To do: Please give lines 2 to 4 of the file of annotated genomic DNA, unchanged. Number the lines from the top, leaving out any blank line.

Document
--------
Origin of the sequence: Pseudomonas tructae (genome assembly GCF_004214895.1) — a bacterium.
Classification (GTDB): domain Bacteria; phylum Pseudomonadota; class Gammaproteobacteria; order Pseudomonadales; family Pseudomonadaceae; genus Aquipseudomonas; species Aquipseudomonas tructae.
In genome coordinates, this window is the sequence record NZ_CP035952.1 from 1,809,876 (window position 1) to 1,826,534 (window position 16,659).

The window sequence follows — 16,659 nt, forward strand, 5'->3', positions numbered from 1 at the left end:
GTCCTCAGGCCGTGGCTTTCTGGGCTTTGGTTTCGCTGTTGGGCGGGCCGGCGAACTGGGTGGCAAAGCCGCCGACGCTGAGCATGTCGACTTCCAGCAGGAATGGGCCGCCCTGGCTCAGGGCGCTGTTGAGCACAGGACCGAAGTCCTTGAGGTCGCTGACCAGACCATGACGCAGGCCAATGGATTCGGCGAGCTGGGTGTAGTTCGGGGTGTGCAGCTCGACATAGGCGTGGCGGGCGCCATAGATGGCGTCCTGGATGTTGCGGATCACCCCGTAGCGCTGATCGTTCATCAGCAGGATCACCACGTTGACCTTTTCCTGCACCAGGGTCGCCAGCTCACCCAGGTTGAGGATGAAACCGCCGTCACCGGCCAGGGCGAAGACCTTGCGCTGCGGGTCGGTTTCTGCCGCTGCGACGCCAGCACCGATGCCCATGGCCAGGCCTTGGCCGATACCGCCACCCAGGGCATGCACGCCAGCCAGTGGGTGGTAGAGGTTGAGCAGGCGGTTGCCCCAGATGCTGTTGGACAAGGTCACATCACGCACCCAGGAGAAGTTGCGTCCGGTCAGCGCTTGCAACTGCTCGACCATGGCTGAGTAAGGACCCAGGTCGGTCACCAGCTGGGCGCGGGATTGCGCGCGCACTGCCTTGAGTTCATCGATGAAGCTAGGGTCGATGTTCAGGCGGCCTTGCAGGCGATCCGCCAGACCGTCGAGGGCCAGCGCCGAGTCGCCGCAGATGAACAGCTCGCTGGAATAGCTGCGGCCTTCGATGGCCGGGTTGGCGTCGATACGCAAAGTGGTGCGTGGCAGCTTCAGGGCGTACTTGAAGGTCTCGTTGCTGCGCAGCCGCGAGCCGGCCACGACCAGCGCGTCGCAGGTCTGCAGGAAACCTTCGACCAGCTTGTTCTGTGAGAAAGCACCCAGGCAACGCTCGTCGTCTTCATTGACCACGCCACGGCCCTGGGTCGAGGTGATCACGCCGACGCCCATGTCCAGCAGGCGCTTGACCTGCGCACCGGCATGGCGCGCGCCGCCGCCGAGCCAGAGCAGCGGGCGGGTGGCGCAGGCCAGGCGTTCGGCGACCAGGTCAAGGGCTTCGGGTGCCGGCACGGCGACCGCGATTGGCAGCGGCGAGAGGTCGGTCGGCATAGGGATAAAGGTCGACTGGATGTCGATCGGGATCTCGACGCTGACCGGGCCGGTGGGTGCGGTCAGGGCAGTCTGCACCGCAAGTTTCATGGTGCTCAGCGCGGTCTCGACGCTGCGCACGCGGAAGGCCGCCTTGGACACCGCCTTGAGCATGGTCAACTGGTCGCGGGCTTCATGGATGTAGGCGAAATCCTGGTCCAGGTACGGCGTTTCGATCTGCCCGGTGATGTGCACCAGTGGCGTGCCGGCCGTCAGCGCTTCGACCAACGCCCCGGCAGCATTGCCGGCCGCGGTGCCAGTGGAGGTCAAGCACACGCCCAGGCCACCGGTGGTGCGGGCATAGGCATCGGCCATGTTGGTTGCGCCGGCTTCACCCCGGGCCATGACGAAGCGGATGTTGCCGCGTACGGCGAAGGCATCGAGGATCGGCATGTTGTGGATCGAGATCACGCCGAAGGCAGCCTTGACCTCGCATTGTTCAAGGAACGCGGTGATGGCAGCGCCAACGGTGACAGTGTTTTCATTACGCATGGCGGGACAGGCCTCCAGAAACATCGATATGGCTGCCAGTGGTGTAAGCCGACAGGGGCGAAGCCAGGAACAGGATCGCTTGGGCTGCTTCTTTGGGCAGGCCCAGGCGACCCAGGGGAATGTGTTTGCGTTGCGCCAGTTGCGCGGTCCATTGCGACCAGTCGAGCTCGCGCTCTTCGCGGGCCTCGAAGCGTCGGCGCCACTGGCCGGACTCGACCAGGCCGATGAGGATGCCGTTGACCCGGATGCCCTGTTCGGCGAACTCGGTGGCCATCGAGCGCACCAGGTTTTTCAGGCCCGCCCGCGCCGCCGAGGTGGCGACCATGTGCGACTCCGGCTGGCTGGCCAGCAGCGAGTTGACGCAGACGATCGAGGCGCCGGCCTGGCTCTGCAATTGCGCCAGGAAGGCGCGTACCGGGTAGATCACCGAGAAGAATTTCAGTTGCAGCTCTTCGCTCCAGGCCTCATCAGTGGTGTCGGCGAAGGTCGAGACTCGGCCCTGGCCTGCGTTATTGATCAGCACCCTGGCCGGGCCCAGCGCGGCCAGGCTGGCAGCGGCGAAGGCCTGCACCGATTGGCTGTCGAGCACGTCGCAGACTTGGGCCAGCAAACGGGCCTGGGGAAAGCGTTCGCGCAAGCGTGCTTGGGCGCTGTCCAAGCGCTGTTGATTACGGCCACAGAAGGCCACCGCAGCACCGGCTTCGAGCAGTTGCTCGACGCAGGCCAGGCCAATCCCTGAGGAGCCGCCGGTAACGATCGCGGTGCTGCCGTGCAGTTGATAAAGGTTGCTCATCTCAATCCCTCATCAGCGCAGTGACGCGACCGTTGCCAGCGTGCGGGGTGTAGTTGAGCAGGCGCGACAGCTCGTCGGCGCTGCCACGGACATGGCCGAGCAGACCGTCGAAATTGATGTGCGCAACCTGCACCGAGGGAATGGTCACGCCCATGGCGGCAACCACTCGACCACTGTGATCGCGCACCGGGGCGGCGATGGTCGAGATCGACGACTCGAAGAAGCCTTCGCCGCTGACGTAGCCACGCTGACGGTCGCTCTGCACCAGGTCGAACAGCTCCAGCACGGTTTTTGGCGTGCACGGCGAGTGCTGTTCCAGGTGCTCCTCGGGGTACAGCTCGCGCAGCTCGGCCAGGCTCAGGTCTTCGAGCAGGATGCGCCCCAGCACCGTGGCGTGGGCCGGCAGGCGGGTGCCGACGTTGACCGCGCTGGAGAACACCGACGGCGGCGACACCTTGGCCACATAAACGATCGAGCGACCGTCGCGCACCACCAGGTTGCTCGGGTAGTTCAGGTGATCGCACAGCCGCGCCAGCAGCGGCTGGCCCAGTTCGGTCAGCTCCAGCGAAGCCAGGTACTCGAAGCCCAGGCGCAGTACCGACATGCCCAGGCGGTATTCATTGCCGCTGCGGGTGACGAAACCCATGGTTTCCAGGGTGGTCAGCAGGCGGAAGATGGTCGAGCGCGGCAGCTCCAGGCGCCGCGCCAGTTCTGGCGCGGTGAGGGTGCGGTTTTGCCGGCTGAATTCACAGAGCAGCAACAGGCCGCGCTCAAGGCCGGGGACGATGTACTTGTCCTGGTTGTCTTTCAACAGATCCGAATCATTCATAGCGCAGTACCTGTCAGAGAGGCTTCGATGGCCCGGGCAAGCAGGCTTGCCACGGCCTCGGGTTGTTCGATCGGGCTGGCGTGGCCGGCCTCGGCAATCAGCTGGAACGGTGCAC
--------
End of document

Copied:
Classification (GTDB): domain Bacteria; phylum Pseudomonadota; class Gammaproteobacteria; order Pseudomonadales; family Pseudomonadaceae; genus Aquipseudomonas; species Aquipseudomonas tructae.
In genome coordinates, this window is the sequence record NZ_CP035952.1 from 1,809,876 (window position 1) to 1,826,534 (window position 16,659).

The window sequence follows — 16,659 nt, forward strand, 5'->3', positions numbered from 1 at the left end: